Surely, Thomas Payne would agree, that these are the times that try our souls, men and women both. In the November 2016 election, frustrated voters called “a plague on both your houses”, and chose a President who has turned his back on the US-led liberal post-war era.
Trump favors the cramped vision of Charles Lindbergh’s “America First”, recalling a whiter, more male, less tolerant America.
An America in which authoritarian certainty is preferred to the foment of a free press.
An America in which neo-Nazis and white supremacists are given moral equivalency to their opponents.
An America in which science is subordinate to profit.
An America in which “repeal and replace” means less healthcare, not more.
In such a time, we need a Congressional Representative who can articulate a more inclusive vision for our society; who can reject the morals of tribalism; who can challenge the ethos of nepotism and personal gain that pervades the White House; and who can stand for values of decency and democracy that propelled this country to global leadership. Leonard Lance is not that man.
Leonard Lance has been our representative since 2008, arriving in the House with a reputation as a moderate, but his voting record reflects a steady drift to the right of his party. Hilary Clinton carried NJ in 2016; indeed, she received more votes than Donald Trump in the 7th District. But Congressman Lance has voted in line with Trump’s position 93.8% of the time.
In common with most of his Republican peers in the House, Lance voted multiple times to repeal the Affordable Care Act. He consistently voted to defund Planned Parenthood. When confronted with a CBO score that showed that 23 million Americans would lose their insurance under the ill-starred American Health Care Act of 2017, he bowed to the weight of public opinion and joined the “No” vote. He never had a plan for affordable access to healthcare for all our citizens.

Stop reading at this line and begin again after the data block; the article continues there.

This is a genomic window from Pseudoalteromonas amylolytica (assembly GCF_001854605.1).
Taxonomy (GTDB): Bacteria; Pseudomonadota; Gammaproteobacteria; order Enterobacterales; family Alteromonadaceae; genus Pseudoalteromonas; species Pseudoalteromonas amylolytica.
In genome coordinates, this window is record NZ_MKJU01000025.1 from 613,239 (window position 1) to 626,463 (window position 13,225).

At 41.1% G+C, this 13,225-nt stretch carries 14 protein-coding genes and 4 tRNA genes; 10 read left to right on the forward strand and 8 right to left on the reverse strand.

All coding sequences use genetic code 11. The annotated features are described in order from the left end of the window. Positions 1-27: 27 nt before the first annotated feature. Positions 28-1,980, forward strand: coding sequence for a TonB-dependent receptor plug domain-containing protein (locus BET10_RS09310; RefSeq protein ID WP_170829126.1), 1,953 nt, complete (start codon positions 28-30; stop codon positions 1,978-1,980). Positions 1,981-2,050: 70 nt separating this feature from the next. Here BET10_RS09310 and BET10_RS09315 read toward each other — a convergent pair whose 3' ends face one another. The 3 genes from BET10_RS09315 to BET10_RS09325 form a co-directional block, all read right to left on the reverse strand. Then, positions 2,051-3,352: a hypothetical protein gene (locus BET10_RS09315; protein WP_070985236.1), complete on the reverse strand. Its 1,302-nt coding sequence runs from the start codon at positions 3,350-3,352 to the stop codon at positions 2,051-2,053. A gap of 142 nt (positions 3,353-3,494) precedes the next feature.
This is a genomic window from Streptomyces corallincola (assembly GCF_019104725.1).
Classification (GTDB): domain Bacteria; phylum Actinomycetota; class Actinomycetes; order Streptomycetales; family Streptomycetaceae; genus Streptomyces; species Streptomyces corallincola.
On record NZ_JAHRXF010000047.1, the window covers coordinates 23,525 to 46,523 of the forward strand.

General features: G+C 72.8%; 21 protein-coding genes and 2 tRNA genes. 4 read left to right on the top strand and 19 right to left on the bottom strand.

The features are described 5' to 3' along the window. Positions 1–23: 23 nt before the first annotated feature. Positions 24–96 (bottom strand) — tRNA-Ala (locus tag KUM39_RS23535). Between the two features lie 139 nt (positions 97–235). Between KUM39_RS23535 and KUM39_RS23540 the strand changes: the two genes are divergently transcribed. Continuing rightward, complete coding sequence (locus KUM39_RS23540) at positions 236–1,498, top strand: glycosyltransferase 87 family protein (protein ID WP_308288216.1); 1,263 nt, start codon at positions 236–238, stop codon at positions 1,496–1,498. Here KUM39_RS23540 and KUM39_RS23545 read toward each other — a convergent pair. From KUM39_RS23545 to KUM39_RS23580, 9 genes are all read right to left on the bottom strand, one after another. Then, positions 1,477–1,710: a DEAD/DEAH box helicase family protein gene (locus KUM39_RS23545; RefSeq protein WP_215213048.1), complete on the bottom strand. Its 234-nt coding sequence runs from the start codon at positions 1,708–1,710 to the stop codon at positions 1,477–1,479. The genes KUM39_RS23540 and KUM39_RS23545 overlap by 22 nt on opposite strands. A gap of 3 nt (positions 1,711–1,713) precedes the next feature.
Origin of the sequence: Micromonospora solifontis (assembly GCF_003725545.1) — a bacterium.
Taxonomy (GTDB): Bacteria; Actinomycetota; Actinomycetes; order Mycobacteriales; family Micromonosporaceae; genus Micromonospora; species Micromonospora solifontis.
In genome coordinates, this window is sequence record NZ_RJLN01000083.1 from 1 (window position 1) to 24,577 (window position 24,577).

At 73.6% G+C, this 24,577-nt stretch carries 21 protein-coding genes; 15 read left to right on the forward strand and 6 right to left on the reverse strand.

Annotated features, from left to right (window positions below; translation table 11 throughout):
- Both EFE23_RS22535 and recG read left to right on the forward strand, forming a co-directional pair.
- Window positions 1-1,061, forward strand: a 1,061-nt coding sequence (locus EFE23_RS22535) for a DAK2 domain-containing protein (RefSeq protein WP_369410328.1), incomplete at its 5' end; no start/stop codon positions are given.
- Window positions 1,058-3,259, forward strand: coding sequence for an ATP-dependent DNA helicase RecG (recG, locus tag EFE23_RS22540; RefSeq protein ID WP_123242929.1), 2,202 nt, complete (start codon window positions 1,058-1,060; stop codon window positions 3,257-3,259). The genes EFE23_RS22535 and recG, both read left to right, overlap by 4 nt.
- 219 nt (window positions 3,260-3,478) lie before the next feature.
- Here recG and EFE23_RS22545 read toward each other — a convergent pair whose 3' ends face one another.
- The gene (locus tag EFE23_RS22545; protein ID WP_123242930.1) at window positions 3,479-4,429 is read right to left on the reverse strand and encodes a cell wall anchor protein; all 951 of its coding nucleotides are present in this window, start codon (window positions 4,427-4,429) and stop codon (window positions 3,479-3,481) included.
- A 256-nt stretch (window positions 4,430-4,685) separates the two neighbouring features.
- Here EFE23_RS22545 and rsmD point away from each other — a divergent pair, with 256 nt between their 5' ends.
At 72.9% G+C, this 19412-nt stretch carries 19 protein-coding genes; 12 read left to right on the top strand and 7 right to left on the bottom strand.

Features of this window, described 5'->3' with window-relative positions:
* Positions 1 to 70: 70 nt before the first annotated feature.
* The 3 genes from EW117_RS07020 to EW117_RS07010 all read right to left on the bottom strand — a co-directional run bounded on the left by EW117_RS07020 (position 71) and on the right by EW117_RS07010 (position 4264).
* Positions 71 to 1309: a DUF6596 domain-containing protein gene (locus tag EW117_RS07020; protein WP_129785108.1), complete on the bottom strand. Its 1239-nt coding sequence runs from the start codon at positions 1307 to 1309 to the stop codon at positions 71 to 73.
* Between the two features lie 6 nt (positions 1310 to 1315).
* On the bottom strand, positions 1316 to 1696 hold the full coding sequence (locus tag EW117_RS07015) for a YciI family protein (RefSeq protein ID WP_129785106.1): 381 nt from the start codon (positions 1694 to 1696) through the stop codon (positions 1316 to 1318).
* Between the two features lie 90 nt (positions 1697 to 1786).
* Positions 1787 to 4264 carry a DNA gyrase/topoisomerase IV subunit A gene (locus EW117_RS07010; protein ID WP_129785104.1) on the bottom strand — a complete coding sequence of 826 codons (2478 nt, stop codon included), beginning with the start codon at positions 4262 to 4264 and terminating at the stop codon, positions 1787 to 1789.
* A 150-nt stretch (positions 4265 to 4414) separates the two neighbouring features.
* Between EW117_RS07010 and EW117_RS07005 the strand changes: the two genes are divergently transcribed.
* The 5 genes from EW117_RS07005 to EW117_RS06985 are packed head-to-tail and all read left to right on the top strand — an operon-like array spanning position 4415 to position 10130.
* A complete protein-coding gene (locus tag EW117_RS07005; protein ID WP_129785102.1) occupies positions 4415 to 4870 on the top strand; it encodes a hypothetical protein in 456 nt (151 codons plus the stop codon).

When Donald Trump havered and prevaricated over the events at Charlottesville, it was not Congressman Lance, but Ken Frazier, CEO of New Jersey-based Merck, who spoke out and said what had to be said: “America’s leaders must honor our fundamental values by clearly rejecting expressions of hatred, bigotry, and group supremacy, which run counter to the American ideal that all people are created equal.”
When Jeff Sessions announced the termination of DACA, it was not Congressman Lance, but another Republican, Senator Lindsay Graham, who spoke out and said, “Jeff Sessions is wrong. These kids are not taking jobs from American citizens, they're part of our country.”
And when EPA Administrator Scott Pruitt said that it was “insensitive” to discuss climate change after Hurricane Harvey and Irma, it was not Congressman Lance, but the Republican mayor of Miami, whose citizens raced to evacuate before Irma, who said if not now, when?
No. Congressman Lance is not the man for this season. For once we can agree with Oliver Cromwell and say, “You have sat too long here for any good you have been doing. Depart, I say; and let us have done with you. In the name of God, go!”
About Merv Turner
Merv Turner was born and educated in England, where he earned a PhD in chemistry. After a career in UK academic research, he moved to New Jersey in 1985 to take up a position in Merck Research Labs, in Rahway. Merv spent the rest of his career with Merck, in drug discovery, licensing and business development, and corporate strategy, before retiring from the company in 2011. He continues to consult in the biotechnology and pharma sector. He has lived with his wife in Westfield since 1985 and enjoys spending time with her in New York, and with his children and grandchildren, who all live in Brooklyn.